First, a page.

Microsoft on Friday raised its threat rating for a security flaw in its Internet Explorer browser to "critical," in response to criticism of its initial assessment of the hole's danger.
A representative of Microsoft, which has come under fire for its security policies, said the company had changed its original rating of a flaw in IE versions 5.5 and 6 as a result of comments posted to the Bugtraq online bulletin board by a security consultant.
"Microsoft has given this vulnerability a maximum severity rating of moderate," Larholm wrote. "Great, so arbitrary command execution, local file reading and complete system compromise is now only moderately severe, according to Microsoft."
Larholm characterized the initial rating as an attempt to downplay the second major Internet security bug found in a Microsoft product in about two weeks. The first security hole exposed millions of Web servers and PCs to potential hacking. That flaw likely affected the more than 4 million Web sites using Microsoft's Internet Information Server software.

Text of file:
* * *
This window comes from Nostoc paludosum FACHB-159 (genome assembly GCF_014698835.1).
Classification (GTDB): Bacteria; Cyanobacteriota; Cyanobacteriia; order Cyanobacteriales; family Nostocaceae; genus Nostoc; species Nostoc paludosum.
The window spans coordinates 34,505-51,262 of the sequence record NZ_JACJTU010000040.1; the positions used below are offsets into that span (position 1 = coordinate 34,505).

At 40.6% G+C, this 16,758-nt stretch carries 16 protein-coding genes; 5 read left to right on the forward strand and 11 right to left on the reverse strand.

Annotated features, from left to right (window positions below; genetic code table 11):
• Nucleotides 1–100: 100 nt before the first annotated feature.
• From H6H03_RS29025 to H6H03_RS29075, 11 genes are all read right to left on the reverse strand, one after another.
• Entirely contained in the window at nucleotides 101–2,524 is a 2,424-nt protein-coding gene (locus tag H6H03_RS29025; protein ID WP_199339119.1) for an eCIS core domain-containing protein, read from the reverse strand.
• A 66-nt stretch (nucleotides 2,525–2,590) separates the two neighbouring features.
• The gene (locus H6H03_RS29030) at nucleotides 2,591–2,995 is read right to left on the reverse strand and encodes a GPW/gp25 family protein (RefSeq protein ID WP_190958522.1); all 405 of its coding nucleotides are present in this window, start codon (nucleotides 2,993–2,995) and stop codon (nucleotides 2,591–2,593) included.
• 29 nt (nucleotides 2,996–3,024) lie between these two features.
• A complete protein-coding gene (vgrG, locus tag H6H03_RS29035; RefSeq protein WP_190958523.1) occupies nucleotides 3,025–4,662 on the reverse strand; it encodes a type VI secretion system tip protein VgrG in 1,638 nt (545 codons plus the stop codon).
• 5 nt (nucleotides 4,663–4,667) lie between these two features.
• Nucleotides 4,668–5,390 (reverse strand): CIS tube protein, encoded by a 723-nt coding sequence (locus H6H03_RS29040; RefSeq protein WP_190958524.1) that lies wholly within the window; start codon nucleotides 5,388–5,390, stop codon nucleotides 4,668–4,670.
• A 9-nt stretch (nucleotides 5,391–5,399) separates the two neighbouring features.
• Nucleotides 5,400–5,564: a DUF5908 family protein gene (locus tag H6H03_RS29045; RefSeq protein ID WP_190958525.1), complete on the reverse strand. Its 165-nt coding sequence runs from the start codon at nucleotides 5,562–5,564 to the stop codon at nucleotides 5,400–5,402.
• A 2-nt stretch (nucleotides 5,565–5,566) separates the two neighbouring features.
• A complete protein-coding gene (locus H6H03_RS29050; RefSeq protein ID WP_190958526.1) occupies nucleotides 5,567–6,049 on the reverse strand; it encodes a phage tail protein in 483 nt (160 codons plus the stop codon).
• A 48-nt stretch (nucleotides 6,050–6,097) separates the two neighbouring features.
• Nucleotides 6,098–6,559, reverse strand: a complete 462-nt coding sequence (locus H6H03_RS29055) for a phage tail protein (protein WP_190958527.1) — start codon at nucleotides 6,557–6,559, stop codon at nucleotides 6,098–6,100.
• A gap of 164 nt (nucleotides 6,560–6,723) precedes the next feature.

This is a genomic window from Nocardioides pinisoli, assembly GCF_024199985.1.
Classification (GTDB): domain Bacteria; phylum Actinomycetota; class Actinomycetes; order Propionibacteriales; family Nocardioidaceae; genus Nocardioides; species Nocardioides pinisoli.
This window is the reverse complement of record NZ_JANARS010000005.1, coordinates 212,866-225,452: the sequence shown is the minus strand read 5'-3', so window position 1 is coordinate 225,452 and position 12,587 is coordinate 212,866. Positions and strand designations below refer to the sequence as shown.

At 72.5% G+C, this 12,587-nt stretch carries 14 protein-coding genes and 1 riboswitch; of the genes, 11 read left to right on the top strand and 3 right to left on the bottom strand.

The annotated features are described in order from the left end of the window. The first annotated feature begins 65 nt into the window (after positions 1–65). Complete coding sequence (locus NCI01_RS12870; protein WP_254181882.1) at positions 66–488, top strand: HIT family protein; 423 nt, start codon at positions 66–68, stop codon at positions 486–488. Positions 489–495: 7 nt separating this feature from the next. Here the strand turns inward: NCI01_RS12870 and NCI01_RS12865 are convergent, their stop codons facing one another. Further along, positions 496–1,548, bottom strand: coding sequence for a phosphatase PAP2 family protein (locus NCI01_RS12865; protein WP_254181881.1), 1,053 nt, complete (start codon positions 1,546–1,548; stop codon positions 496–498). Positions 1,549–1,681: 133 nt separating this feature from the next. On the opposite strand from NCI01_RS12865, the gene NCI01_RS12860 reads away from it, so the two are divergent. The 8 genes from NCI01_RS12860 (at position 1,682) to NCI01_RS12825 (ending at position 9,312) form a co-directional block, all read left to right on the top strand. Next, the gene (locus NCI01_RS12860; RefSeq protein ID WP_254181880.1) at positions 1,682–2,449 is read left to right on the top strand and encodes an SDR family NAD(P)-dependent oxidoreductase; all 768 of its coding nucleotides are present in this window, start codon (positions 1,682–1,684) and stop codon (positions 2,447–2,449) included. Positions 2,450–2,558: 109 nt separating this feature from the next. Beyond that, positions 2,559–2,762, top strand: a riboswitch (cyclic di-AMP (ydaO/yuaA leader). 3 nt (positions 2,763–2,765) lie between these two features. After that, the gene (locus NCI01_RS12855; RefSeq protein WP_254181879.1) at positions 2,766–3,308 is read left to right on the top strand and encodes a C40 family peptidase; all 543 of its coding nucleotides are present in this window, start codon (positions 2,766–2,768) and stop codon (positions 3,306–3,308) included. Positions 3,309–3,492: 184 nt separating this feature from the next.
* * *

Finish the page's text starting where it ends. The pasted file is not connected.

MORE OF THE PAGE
"It seems like Microsoft is deliberately downplaying the severity of the vulnerabilities in an attempt to gain less bad press. It sure would look bad to release two critical cumulative updates in just two weeks, but that is exactly what has been done," Larholm wrote.
But Microsoft said Friday that it had simply missed an important detail when making its initial assessment of the flaw. By causing the company to do additional testing, Larholm's postings alerted Microsoft to the error.
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News source: C|Net